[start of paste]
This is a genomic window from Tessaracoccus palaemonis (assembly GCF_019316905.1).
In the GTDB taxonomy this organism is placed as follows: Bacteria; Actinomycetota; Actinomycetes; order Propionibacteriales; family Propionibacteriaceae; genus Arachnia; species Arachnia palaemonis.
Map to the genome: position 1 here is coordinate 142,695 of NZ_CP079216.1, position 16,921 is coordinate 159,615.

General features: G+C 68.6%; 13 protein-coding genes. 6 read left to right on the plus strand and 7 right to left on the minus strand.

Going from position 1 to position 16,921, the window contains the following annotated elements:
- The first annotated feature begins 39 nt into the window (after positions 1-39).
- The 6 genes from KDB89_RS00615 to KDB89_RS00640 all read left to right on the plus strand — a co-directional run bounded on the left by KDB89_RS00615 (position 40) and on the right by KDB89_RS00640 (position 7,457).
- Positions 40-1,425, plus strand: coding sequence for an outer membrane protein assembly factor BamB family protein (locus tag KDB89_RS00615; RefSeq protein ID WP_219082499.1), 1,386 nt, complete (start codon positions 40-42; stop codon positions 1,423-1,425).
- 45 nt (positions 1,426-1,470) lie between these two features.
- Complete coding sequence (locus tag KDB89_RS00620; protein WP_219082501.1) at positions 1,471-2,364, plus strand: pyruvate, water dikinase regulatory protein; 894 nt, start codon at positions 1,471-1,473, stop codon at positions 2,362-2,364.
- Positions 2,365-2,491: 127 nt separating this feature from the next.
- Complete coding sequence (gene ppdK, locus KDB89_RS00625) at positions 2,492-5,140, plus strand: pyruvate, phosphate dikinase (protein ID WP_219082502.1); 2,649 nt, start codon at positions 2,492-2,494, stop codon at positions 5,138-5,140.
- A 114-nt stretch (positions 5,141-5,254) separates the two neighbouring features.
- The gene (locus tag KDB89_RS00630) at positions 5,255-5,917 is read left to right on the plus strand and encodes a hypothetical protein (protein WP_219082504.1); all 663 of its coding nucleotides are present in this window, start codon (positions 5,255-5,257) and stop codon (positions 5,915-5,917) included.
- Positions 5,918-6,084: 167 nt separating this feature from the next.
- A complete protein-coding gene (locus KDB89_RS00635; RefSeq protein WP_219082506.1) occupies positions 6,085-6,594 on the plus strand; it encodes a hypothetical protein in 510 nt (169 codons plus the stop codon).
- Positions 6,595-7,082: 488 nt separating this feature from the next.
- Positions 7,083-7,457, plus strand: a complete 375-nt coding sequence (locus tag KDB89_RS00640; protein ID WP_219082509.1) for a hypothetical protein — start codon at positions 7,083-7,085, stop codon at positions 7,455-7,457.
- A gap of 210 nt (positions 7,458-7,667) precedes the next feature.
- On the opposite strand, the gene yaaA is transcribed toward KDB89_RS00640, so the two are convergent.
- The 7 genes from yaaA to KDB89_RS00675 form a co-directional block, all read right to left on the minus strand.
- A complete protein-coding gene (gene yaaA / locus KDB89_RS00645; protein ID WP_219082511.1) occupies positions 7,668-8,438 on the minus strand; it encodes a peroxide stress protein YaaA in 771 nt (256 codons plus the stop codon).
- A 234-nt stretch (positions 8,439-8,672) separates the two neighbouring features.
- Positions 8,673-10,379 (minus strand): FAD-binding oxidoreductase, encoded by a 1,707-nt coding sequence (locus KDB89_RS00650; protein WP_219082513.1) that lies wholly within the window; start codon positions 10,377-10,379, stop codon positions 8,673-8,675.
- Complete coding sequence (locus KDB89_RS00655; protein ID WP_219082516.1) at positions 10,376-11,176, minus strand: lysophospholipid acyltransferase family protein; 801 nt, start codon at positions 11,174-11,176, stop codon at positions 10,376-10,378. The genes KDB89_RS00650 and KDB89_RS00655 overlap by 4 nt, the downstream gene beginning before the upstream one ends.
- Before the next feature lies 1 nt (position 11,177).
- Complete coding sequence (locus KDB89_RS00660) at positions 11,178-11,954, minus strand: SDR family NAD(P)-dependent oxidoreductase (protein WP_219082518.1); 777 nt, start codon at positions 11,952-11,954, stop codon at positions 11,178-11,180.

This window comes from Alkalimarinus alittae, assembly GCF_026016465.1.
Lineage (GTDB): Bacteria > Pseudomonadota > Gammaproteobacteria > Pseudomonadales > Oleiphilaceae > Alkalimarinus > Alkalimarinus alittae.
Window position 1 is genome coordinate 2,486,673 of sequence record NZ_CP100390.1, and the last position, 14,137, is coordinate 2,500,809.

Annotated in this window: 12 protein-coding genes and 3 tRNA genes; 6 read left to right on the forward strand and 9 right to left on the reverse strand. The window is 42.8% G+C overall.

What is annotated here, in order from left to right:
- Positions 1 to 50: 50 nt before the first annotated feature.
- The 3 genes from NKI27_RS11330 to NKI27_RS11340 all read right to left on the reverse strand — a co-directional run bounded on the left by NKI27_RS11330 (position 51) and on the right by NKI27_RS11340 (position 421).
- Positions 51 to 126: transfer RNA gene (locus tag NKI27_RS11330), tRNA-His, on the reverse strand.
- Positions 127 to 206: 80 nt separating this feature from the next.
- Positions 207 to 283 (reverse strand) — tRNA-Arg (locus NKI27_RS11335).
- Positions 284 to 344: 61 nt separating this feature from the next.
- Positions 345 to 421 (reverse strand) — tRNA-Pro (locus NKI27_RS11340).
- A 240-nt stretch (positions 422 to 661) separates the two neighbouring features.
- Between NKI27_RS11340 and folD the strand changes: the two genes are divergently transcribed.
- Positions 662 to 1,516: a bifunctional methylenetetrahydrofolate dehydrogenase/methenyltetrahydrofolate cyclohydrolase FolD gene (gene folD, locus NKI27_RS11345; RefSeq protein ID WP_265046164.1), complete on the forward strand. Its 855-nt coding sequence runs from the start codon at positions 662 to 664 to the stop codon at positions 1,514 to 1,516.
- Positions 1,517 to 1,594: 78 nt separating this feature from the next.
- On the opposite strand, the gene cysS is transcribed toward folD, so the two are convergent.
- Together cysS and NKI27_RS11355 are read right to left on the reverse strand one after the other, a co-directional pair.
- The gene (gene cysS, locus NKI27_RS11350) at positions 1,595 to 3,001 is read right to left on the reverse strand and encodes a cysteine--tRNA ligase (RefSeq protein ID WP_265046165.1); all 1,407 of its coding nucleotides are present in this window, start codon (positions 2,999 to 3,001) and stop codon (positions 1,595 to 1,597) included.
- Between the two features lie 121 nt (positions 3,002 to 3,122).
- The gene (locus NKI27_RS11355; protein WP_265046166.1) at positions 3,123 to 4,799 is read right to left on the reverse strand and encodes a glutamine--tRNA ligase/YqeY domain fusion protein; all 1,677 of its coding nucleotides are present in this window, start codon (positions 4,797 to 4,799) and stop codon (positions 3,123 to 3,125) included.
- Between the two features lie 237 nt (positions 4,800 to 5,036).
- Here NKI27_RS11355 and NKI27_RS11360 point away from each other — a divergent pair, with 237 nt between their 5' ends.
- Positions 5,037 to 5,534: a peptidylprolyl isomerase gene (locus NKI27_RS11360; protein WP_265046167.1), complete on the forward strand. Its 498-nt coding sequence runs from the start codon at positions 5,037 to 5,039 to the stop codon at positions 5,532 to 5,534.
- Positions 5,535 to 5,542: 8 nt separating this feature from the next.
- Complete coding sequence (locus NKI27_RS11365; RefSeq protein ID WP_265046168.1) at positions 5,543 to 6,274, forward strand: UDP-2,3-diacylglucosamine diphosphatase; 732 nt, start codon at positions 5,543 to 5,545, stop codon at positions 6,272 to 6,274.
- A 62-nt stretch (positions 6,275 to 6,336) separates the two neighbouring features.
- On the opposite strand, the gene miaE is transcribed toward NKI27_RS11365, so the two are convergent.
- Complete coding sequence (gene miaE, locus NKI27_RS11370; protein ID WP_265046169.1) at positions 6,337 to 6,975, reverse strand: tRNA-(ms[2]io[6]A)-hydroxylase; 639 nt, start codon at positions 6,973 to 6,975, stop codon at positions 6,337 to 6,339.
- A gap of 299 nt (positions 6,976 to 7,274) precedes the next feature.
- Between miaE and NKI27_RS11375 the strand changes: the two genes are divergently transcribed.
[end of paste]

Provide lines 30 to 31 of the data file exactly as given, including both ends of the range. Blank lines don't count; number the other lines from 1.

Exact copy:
Window position 1 is genome coordinate 2,486,673 of sequence record NZ_CP100390.1, and the last position, 14,137, is coordinate 2,500,809.

Annotated in this window: 12 protein-coding genes and 3 tRNA genes; 6 read left to right on the forward strand and 9 right to left on the reverse strand. The window is 42.8% G+C overall.